China, master of the (car) universe ?

China, master of the (car) universe ?

by Pininvest Analysis

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Surpassing the US and becoming the world's biggest auto market in 2009, the Chinese market has slowed from the double digit growth of recent years, but with growth rates in light vehicles around 2%, the market will reach 28.5 million vehicles this year and 32 million by 2022 (IHS Markit forecasts)

This compares to stable volumes of 20 million in North America and 16 million in Western Europe, making China the biggest export market for General Motors (4 million cars and 40% of total sales in 2017), Volkswagen (40% of total sales in 2017), Mercedes Benz (3*sales on German domestic market), BMW (25% of  total sales in 2017 and 2*sales on German domestic market) and others

Car ownership in China still remains low at 121 cars per 1000 (in 2015) and is expected to reach 200 cars by 2021 (IHS Markit forecast) as compared to an average of 587 in the European Union (814 in the US)

Pressure of private car ownership on available road infrastructures and environmental impact are most certainly guiding principles of the Chinese authorities to manage growth trends as much as possible

Furthermore, the potential of an expanding domestic car industry to offer new jobs as those in decommissioned large State enterprises disappear, to stimulate domestic consumption and to create a new export venue is a compelling and attractive challenge

Regulatory requirements, research priorities and industrial strategies for electrical vehicles should be analyzed in this context


The Electric Vehicle market in China

Over the past years, China’s central government has been providing subsidies up to 44,000 ($6,666) per vehicle, depending upon range, with most local governments adding 15-50% to that amount

The policy has been successful in establishing China as the leader in electrical vehicles, expected to account of half global sales over the next 7 years

The domestic sales of Battery-Electric Vehicles (BEVs) and of Plug-in Hybrids (PHEVs ) grew accordingly

Sce Wikipedia EV sales China 2011-2017
Sce Wikipedia EV sales China 2011-2017

In Electrical vehicle manufacturing, a few  performances stand-out

  • the BAIC EC180, a utilitarian hatchback runabout, is the world’s most popular EV – with sales of 72 000 cars by Beijing Automotive Industry Holding Co
  • electric buses, a highly political issue because of rapidly expanding urbanization and strong sensitivity to diesel pollution, are almost exclusively in use in China; with manufacturer BYD in the lead, 99% of global 385 000 units are in the country and an additional 9 500 new buses enter service every 5 weeks (the equivalent of the entire London bus fleet), according to Bloomberg New Energy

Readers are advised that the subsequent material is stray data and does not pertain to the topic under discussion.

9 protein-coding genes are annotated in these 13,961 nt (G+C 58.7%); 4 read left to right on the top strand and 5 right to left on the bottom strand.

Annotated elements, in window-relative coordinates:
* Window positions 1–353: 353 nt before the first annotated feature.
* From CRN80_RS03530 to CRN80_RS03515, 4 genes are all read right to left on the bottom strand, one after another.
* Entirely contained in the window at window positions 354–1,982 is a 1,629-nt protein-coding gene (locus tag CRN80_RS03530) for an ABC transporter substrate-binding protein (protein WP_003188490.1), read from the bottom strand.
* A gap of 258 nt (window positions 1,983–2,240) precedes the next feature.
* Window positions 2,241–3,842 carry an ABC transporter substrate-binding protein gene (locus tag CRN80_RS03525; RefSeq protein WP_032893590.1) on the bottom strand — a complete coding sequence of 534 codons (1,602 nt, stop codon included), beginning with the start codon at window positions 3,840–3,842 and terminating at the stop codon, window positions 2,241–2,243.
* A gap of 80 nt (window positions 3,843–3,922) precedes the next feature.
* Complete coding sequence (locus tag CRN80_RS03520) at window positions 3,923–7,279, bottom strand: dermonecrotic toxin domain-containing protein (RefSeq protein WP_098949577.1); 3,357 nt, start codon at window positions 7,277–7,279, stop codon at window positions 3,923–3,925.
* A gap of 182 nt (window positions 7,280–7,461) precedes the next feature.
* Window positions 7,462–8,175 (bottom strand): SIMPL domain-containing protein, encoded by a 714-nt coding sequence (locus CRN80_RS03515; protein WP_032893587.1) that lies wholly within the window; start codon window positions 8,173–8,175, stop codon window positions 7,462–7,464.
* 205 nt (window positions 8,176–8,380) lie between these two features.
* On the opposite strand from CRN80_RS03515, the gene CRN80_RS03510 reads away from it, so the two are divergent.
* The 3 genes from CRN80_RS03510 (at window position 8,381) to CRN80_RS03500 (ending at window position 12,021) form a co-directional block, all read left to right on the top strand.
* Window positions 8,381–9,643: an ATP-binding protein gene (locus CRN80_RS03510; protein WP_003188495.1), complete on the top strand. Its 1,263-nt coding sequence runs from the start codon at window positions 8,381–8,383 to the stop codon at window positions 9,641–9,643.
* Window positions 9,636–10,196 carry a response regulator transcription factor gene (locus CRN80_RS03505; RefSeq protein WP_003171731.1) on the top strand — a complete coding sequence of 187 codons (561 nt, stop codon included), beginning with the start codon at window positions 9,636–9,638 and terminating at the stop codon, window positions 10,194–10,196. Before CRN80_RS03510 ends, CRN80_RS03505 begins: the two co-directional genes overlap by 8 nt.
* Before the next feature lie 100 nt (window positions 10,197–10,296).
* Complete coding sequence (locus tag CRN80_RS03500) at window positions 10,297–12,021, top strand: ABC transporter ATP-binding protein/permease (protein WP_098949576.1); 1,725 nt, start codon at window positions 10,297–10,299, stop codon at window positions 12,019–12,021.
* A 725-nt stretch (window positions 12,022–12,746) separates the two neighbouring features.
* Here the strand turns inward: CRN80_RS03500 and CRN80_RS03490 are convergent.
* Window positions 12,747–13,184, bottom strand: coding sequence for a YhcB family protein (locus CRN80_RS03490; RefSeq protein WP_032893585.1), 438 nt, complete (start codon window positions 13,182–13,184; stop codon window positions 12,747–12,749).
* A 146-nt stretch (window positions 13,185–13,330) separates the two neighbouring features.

sce CleanTechnica EVs sales 2017
sce CleanTechnica - China EV line-up - sales 2017


The New Energy Vehicles policy (NEVs)

With annual production targets of NEVs (electric cars, plug-in hybrids and green alternatives such as fuel cell vehicles)set to reach 2 million by 2022 (from 777 000 in 2017), regulations basically shift the burden of subsidizing the sale of NEVs (electrical vehicles and hybrids) from the government to the car companies

Announced in September ’17, the new rules are a modified version of California’s Zero Emission Vehicle (ZEV) mandate : each NEV is assigned a specific number of credits depending on metrics including electric range, energy efficiency, and rated power of fuel cell systems – up to 6 credits for the most efficient vehicles

NEV credit targets are 10% of the conventional passenger vehicle market in 2019 and 12% in 2020 – meaning that with an average of 3 credits per car, 4% of EV car sales in 2020 hits the 12 % target

If a car company fails to reach the target, and fails to acquire credits from another manufacturer, the company will be submitted to mandatory production and import cuts to bring the total fleet in compliance

Because of the size of the Chinese market in sales, and their profitability at stake, all global manufactures have announced worldwide line-ups of EV and hybrid vehicles from 2019 on and are also expected to bring prices down to the level most likely to generate the required sales

Chinese regulations should have a profound impact on EV manufacturing worldwide but the control gained by Chinese companies over the lithium-ion batteries production may turn out to be just as significant

We intend to discuss this in a follow-up note